Shortly after the Jondachi River joins with the Hollin River we stopped for lunch. Oh wow was that ever a hard-earned lunch break!  With the two rivers combining, the water volume doubled which meant we had to paddle even harder to maintain our course. It was freakin’ tiring.

The last stretch of the river was actually quite relaxed – more gently burbling rapids instead of wild roaring stuff. although there were some spots with some big click to enlarge photodips that were pretty fun, especially when a wall of water crashed over the bow of the boat thoroughly soaking Julie & Andrew sitting in front. Julie got quite a few waves in the face – haha, funny even now…

So we started paddling around 1pm and didn’t get off the river until 5:30pm – it was a long day but super fun!

We capped off the evening by meeting up with some other friends who took us to their favourite restaurant in Ecuador – the Marquis Grille in Tena, famous for uber-cheap superb steaks, and an in-house sloth who just roams the rafters above you. Only in the jungle! :^)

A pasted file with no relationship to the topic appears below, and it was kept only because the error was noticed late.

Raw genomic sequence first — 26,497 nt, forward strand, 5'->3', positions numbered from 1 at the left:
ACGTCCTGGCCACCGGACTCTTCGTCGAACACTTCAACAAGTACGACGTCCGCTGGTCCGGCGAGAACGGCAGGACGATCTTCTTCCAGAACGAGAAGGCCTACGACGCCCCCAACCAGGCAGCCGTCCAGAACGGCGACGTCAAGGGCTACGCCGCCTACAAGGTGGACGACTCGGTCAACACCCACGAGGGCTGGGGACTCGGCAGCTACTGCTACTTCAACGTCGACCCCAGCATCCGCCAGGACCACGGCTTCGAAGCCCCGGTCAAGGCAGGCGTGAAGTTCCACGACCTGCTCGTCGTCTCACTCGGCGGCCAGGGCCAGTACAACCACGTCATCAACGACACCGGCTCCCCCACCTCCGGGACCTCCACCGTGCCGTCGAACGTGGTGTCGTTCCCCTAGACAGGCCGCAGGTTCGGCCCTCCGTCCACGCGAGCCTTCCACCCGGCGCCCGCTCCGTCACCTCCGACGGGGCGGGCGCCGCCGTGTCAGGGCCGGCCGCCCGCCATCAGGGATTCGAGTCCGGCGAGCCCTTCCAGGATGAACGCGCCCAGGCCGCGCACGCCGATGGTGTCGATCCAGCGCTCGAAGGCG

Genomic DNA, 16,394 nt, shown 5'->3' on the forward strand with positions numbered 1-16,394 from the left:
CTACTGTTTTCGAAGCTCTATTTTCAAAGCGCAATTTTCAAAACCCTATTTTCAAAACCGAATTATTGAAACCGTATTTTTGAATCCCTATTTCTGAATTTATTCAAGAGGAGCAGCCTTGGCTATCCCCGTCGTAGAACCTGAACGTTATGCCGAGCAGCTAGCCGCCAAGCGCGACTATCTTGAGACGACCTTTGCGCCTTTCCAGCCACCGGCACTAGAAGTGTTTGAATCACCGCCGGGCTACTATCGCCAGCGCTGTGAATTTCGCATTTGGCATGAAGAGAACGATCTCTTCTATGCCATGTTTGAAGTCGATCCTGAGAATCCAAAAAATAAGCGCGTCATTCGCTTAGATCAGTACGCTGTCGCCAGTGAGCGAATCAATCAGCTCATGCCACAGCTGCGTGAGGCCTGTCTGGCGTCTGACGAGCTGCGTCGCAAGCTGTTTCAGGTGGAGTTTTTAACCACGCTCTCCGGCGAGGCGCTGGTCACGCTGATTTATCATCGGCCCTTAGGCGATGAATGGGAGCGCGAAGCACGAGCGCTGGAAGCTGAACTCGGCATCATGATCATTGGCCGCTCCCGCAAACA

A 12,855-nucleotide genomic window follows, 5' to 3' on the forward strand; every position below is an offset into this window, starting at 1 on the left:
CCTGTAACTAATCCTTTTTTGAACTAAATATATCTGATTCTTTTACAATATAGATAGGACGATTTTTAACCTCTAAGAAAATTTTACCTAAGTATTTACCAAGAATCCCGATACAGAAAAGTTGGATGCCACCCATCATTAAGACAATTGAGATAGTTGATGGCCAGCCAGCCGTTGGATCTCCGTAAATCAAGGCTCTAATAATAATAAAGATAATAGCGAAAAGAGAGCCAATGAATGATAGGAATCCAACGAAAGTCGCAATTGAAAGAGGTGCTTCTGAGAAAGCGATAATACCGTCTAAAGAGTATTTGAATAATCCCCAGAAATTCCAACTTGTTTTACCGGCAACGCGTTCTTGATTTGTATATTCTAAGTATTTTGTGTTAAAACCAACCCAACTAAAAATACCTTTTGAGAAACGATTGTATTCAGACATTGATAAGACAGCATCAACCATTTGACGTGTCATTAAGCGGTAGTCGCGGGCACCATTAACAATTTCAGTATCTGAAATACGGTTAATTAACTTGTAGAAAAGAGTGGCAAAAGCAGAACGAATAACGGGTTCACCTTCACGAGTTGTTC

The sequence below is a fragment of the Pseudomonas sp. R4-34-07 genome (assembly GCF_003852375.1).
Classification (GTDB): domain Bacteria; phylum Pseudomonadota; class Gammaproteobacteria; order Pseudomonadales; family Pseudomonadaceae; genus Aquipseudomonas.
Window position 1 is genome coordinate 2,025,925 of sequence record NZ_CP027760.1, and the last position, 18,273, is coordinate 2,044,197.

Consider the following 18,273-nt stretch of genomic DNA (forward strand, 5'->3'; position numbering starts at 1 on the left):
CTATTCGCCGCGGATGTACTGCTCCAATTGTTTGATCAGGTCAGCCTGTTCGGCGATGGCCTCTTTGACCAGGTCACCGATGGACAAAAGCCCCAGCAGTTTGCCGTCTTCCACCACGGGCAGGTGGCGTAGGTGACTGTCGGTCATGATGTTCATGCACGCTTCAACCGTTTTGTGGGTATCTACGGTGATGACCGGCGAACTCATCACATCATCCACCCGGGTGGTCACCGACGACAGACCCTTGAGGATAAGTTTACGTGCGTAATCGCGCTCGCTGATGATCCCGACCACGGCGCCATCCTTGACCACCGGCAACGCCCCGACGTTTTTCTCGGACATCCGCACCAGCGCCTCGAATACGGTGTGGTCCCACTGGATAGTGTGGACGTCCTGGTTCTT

Andrew says hello to the sloth (click for larger image)

Link to accompanying photo gallery

Ecuador kayaking:

Review of rafting:

Baños; a city in hot water

For a moment there we were feeling pretty brave, reserving a car to do a self-drive tour around the highlands and down to the jungle (The Baños-Tena-Quito Loop). But then the exorbitant cost of a rental car, coupled with the lack of a map and the experience of the stress of driving in a foreign country caused us to change our minds. And for the price of one day’s rental Click for larger viewwe hired a driver to take us all the way from Quito to Baños (about 3hrs away) in relative comfort and peace of mind. And Jorge knows  the area, stopping at the side of the road in Latacunga to buy some cheese wrapped in a banana leaf (queso de hoja).

On the way in to Baños we were offered  brilliant sourced from Flikr (ironmanixs)views of the Tungurahua Volcano spewing ash and smoke. I later regretted not stopping to take a photo as the conditions were never as good again.

Baños felt like a tourist trap, with tour operators on the corner of every block. We stayed at a musky old hostel in Baños called La Petite Auberge which is all creaky wooden floors and woollen blankets. It’s alright, nothing special, but the price is good and the host fellow really tries hard. The included breakfast of toasted baguettes, butter, jam and coffee left a little to be desired – so says Julie. I thought the homemade jam was sweet-as! [aaww…she didn’t like that comment]